Why we like it: the new logo’s updated design is more fitting for a storied sporting event than the old one, which looked like a logo for a Beyblade tournament.
Designed to help all people get jobs. That’s the tagline for job site Indeed’s new brand identity. Now, while they technically didn’t update their logo at all, this one’s worth mentioning. With a focus on a dynamic color range and ‘kind and authentic’ imagery, Indeed’s brand has gone from 2021’s ‘every generic tech company ever’ blue to an updated, beautiful website and brand system.
Bringing together science, technology, and talent – or at least that’s how design firm Wolff Olins describes GSK’s new logo and brand identity. It’s a familiar theme we’ve seen in logo redesigns of this year: reaching back into the brand’s history and heritage to push it forwards into a new future.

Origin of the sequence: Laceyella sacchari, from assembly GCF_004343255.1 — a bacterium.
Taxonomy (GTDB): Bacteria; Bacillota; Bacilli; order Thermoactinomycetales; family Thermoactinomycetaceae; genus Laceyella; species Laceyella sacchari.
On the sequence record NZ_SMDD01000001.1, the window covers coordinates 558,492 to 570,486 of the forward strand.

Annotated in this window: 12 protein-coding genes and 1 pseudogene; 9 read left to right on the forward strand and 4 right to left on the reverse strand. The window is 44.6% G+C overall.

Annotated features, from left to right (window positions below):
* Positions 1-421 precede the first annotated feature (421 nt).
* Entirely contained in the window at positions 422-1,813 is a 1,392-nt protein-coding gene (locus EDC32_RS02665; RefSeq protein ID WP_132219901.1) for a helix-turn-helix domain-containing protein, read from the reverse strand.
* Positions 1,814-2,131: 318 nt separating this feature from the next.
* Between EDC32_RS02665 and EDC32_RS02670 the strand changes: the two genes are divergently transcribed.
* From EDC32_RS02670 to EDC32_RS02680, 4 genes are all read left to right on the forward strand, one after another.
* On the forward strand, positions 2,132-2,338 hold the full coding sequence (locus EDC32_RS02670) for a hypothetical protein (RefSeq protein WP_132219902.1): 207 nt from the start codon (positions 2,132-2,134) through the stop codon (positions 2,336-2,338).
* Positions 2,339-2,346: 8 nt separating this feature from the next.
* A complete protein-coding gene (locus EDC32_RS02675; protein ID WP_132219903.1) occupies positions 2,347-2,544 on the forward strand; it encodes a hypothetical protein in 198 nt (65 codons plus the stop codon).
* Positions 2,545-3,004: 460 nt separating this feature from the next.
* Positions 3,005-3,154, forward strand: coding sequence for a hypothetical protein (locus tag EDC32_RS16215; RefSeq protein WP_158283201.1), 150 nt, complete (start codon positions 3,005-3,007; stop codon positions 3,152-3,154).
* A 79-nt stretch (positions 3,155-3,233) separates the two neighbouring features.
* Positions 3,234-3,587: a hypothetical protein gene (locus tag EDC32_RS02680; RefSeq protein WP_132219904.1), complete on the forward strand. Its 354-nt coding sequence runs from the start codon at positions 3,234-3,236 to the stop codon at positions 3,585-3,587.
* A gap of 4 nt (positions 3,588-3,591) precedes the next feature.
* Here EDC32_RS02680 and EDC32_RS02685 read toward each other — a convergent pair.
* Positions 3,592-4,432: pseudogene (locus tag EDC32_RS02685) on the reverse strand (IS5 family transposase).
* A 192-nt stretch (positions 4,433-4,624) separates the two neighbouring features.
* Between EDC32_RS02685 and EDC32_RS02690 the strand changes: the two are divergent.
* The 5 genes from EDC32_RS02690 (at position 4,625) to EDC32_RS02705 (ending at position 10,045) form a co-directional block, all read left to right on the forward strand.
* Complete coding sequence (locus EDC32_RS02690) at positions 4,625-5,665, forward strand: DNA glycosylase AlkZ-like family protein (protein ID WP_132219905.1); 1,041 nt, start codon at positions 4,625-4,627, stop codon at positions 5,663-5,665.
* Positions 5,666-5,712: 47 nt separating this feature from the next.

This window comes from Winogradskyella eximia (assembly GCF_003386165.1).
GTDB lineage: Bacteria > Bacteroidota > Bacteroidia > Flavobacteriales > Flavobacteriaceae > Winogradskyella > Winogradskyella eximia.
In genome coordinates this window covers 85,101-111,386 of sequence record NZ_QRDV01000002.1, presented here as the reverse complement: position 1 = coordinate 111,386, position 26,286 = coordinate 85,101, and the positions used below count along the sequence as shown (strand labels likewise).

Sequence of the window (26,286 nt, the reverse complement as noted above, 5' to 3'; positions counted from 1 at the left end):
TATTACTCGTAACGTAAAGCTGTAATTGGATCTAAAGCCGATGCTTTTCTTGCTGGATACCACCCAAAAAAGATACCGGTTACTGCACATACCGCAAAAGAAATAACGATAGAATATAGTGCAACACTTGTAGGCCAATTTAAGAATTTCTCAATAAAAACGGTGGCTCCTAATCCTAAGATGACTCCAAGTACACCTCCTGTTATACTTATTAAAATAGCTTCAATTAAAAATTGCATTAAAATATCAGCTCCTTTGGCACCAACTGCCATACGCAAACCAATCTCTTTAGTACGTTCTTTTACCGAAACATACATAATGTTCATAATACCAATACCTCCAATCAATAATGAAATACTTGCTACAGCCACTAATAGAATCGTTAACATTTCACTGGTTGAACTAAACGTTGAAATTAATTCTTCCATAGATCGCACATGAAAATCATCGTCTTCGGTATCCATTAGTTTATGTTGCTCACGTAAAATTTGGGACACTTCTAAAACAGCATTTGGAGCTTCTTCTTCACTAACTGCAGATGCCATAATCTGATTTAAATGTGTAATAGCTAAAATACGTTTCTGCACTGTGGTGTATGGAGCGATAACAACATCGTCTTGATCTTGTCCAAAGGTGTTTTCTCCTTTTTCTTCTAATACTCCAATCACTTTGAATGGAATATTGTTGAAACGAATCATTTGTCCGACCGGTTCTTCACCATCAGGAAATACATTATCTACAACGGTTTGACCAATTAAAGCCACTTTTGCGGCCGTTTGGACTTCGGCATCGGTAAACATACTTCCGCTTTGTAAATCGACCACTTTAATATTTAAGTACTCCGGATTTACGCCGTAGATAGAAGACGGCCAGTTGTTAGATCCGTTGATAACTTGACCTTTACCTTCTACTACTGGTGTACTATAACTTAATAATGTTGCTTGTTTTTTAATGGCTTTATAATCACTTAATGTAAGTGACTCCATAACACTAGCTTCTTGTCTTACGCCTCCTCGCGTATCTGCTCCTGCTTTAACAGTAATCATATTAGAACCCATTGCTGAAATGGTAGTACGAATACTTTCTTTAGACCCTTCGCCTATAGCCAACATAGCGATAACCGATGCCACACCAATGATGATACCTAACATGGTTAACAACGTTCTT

Why we like it: GSK’s new logo is a good case study of how your brand identity should be an extension of your logo (and vice versa), with shapes and elements of the logo appearing repeatedly throughout the company’s website.
A staple of hikers, lunchboxes, and office snacks, the Nākd snacks brand underwent a refresh by BrandMe earlier in June this year. Losing the grungy edges and booger green from the old logo, the snacks giant has opted for a fresher, more flexible hand-drawn logo that should serve the brand for years to come.
Why we like it: Simplicity works wonders. The new Nākd logo is cleaner, crisper, and reads beautifully to the eye.
Marking the arrival of a new creative head, Chip Zdarsky, and a new era in the comic, the Batman logo has been updated for the first time since 2011. Created by designer Jorge Jimenez, Batman #125 will debut the new logomark on July 5, 2022. Featuring the shadow of the bat symbol, the new logo is punchier, grittier, and gives the comic a powerful re-vamped feel.
The new Buick logo is part of a larger logo trend over the last few years for the automobile industry, namely, revitalizing retro brand systems with a digital-first aesthetic. Buick’s brand-new logo takes the classic tri-shield logomark and pairs it with a slick, modern typeface. According to the company, the new Buick logo ‘drives the brand forward to an electric future’